However, the back mirror for use in the back projection type video display device has a large size, a film forming device (e.g., sputtering device) for forming the reflective film is expensive, and makers capable of manufacturing the device are limited. Since an operation efficiency in forming the film by the vacuum evaporation, value sputtering or the like is low, a price of the back mirror is high.
On the other hand, in recent years, for example, a back mirror low in manufacturing cost has been used, including a film on which a reflective layer is formed, and the film is extended via a metal frame. The film-formed back mirror described, for example, in JP-A-9-311207 and shown in
As a film forming method of the reflective film, in addition to the above-described vacuum film forming method (vacuum evaporation method, value sputtering method), a spraying method described, for example, in JP-A-2001-295059 is known. In this method, a solution containing a metal salt and a reducer-containing solution are sprayed with respect to a material to be plated so that the material is plated. When this method is used, the expensive value film forming device (equipment) is not required, and therefore there is an advantage that the film can be formed at the low cost.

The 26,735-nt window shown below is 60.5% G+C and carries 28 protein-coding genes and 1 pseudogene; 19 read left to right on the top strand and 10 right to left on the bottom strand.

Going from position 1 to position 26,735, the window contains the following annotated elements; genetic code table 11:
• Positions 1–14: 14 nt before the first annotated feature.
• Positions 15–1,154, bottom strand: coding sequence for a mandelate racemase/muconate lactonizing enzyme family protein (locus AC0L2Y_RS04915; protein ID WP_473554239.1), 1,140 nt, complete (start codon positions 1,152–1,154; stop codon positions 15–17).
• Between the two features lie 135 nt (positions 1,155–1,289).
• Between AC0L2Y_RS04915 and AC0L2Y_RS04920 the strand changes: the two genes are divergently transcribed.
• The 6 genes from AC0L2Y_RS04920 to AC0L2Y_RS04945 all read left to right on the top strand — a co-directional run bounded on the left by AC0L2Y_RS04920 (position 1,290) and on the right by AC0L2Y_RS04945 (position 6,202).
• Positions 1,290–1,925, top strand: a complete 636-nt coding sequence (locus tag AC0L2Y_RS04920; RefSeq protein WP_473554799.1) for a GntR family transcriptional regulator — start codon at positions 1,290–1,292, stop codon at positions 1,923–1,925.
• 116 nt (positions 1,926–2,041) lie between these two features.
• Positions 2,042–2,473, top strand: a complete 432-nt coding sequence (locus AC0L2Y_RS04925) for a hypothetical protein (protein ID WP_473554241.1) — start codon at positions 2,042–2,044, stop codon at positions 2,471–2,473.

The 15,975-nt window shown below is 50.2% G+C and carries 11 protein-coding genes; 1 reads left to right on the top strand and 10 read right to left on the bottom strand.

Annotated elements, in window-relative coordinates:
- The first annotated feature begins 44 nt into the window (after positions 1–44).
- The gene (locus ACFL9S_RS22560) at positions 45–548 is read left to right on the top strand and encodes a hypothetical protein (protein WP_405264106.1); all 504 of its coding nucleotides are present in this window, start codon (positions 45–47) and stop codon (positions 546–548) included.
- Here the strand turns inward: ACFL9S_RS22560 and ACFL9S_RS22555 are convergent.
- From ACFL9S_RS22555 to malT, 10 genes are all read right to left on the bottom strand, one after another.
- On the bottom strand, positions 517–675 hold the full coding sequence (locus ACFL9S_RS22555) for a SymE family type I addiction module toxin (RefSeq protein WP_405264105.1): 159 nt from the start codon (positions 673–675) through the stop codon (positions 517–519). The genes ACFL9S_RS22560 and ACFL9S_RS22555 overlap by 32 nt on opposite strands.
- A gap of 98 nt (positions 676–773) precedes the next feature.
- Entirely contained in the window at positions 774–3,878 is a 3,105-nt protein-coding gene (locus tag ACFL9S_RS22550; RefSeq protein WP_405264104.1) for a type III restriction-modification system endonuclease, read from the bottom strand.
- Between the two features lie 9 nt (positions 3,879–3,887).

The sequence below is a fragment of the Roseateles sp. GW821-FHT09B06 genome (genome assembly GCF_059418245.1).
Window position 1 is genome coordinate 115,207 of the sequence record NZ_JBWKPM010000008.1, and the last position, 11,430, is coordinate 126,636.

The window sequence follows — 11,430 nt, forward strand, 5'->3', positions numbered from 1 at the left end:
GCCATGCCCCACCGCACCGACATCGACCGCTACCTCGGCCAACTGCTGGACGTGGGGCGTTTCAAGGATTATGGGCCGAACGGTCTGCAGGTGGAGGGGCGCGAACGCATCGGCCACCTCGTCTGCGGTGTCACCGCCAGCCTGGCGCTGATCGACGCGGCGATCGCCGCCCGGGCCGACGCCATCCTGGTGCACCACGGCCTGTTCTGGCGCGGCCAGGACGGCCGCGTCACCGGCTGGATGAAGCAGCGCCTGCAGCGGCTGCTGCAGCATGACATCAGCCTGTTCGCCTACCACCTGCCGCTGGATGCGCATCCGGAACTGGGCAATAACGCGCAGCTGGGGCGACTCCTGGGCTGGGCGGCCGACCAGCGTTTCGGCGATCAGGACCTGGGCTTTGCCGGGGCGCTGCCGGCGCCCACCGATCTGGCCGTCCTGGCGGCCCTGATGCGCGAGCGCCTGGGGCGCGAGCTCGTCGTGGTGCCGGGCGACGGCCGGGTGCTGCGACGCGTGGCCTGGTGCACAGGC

As described above, the reflective film formation by the value film forming method is high in cost. To solve the problem, when the spraying method or an electroless plating method is used as the film forming method of the reflective film, the film can be inexpensively formed. However, when a protective film is formed of a transparent inorganic material as the topcoat on the reflective film by the vacuum evaporation, the cost increases. To solve the problem, it has been thought that the film is formed of a transparent resin described in JP-A-9-311207.
However, in the back mirror described in this publication, a film thickness of the topcoat is set to 3 μm in order to prevent oxidation and sulfuration of an Ag film which is a reflective film formed on a PET film.